Tradition and innovation post 2

In the time since my last post I have made a few attempts at printing tests of designs using Reciprocal structures after the research I had done into them.  However when I went to print the models I found that the volume of support material required to print the model was ten times the amount of final model structure. This essentially meant the design wouldn’t be sustainable or economical to make. The reason for this problem was the overhang in each reciprocal structure which would

Spherical reciprocal structure test

Spherical reciprocal structure test

require support material.  I found through further research that the only way of not having support structure would be to use a powder based 3D printer however the strength of the object would suffer greatly, I decided from this that I would have to leave reciprocal structures and to focus on a previous idea of creating forms with complex patterns as I think this has more potential for creating 3D printable objects. However this experience has shown me some of the complications that can arise from making complex objects with modern manufacturing processes such as 3D printing, which I was previously unaware of.

When I went back to creating the patterns I found a problem with the scripts I was creating which would cause some parts of the pattern to break. After a while I found a way around this by replacing one sections of my script I could stop this from happening. This has made me think differently about creating the scripts and to look for alternative ways to avoid problems like this in the future. At first I had problems with the new designs requiring a lot of support material to create however after altering the thickness of my model and the density of the model I have found ways to cut the support material massively.  This should help me in the future when designing 3D printing.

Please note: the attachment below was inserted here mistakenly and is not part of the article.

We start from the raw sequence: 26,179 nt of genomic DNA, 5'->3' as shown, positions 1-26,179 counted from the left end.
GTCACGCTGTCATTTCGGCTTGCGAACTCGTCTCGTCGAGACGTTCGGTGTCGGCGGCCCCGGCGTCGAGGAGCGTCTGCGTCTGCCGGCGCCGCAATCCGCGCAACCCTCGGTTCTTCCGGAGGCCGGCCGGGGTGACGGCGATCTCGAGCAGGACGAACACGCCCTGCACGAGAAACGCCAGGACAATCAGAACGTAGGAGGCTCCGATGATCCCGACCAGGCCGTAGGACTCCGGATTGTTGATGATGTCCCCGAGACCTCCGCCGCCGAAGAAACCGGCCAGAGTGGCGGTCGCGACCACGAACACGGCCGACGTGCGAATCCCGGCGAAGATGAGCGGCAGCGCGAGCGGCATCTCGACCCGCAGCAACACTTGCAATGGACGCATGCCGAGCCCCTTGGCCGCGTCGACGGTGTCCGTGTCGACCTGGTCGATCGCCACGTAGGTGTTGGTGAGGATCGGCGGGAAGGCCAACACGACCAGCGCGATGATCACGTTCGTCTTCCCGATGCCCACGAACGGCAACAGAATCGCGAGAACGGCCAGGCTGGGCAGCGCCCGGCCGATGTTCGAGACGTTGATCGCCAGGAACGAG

I still, however need to do extra research into types of 3D printing as I feel that some of my designs may be better suited to other methods of this process and as a result I would be able to construct more interesting, complex designs, without the same amount of waste. I also want to look further into generative design and in particular evolutionary/growth generative design. For this I have arranged a meeting with Danny Richards, a researcher at MMU who’s work has looked at growth design within architecture. This should give me a greater insight in this field and hopefully give me a start on how to create my own objects in this way. Another source of research has been Nervous Design system, they also use growth simulation within their designs and they 3D print, so they have been a large source of inspiration

Hyphae pendant lampshade, Nervous system design

Hyphae pendant lampshade, Nervous system design

.  Between now and the end of this unit I need to print more tests of the pattern to see if I can wrap the pattern around the form more efficiently as well as change the density of the pattern. Once I have done this I can start deciding on the scale of the final design and depending on the scale decide whether this is going to be a two or one part design.  My practice is very digital and following the interim crit, the feedback indicated that  I need to develop a digital sketchbook that evidences my sequential thinking . This is quite a lot to do in the time I have left however I feel that it can be achieved and most of it is just based upon the tests that I will aim to do at the start of the next week.


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